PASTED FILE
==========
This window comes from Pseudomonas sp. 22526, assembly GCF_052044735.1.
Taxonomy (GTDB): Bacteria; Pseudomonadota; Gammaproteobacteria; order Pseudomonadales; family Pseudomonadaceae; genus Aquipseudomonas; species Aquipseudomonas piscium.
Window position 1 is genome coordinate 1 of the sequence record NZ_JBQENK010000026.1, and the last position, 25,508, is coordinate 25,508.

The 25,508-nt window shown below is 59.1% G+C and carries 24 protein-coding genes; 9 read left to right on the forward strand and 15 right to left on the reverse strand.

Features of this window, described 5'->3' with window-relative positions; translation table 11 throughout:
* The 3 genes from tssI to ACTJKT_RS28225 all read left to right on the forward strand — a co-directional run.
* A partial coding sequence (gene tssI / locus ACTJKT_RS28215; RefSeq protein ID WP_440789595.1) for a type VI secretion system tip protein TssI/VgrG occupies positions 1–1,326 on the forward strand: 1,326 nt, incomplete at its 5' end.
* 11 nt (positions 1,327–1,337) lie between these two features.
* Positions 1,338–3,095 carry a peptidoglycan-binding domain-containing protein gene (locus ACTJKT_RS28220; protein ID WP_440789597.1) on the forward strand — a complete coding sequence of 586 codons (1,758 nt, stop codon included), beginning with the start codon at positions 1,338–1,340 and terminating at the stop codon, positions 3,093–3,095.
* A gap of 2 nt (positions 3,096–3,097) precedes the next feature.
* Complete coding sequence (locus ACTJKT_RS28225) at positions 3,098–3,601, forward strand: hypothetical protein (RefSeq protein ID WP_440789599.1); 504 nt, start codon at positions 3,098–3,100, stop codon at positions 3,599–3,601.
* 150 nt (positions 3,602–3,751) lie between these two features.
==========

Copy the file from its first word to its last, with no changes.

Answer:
This window comes from Pseudomonas sp. 22526, assembly GCF_052044735.1.
Taxonomy (GTDB): Bacteria; Pseudomonadota; Gammaproteobacteria; order Pseudomonadales; family Pseudomonadaceae; genus Aquipseudomonas; species Aquipseudomonas piscium.
Window position 1 is genome coordinate 1 of the sequence record NZ_JBQENK010000026.1, and the last position, 25,508, is coordinate 25,508.

The 25,508-nt window shown below is 59.1% G+C and carries 24 protein-coding genes; 9 read left to right on the forward strand and 15 right to left on the reverse strand.

Features of this window, described 5'->3' with window-relative positions; translation table 11 throughout:
* The 3 genes from tssI to ACTJKT_RS28225 all read left to right on the forward strand — a co-directional run.
* A partial coding sequence (gene tssI / locus ACTJKT_RS28215; RefSeq protein ID WP_440789595.1) for a type VI secretion system tip protein TssI/VgrG occupies positions 1–1,326 on the forward strand: 1,326 nt, incomplete at its 5' end.
* 11 nt (positions 1,327–1,337) lie between these two features.
* Positions 1,338–3,095 carry a peptidoglycan-binding domain-containing protein gene (locus ACTJKT_RS28220; protein ID WP_440789597.1) on the forward strand — a complete coding sequence of 586 codons (1,758 nt, stop codon included), beginning with the start codon at positions 1,338–1,340 and terminating at the stop codon, positions 3,093–3,095.
* A gap of 2 nt (positions 3,096–3,097) precedes the next feature.
* Complete coding sequence (locus ACTJKT_RS28225) at positions 3,098–3,601, forward strand: hypothetical protein (RefSeq protein ID WP_440789599.1); 504 nt, start codon at positions 3,098–3,100, stop codon at positions 3,599–3,601.
* 150 nt (positions 3,602–3,751) lie between these two features.